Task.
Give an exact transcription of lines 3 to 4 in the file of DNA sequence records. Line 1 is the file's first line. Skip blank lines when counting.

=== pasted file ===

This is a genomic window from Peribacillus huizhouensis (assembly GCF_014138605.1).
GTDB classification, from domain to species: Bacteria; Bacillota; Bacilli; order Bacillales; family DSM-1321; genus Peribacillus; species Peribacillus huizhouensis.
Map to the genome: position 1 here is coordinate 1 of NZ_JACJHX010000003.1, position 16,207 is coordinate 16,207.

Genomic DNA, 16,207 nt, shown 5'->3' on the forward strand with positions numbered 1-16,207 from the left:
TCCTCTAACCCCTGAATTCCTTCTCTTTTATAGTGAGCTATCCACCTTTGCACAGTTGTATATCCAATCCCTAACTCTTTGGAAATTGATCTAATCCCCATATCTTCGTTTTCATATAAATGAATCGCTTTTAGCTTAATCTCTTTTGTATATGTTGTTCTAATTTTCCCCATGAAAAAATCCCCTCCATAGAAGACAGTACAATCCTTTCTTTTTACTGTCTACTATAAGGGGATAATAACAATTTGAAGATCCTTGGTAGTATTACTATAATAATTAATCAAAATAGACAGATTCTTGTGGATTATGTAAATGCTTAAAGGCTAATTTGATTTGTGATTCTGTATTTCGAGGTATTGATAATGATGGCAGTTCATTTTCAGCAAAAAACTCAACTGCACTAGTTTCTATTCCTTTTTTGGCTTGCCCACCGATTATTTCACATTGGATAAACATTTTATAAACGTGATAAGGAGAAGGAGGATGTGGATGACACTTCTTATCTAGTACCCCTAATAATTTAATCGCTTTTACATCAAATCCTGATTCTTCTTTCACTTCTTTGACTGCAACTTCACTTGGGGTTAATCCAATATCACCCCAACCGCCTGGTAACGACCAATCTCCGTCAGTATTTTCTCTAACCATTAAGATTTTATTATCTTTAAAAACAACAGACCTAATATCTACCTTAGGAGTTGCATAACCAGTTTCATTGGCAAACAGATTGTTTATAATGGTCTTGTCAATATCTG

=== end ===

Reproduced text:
Map to the genome: position 1 here is coordinate 1 of NZ_JACJHX010000003.1, position 16,207 is coordinate 16,207.

Genomic DNA, 16,207 nt, shown 5'->3' on the forward strand with positions numbered 1-16,207 from the left: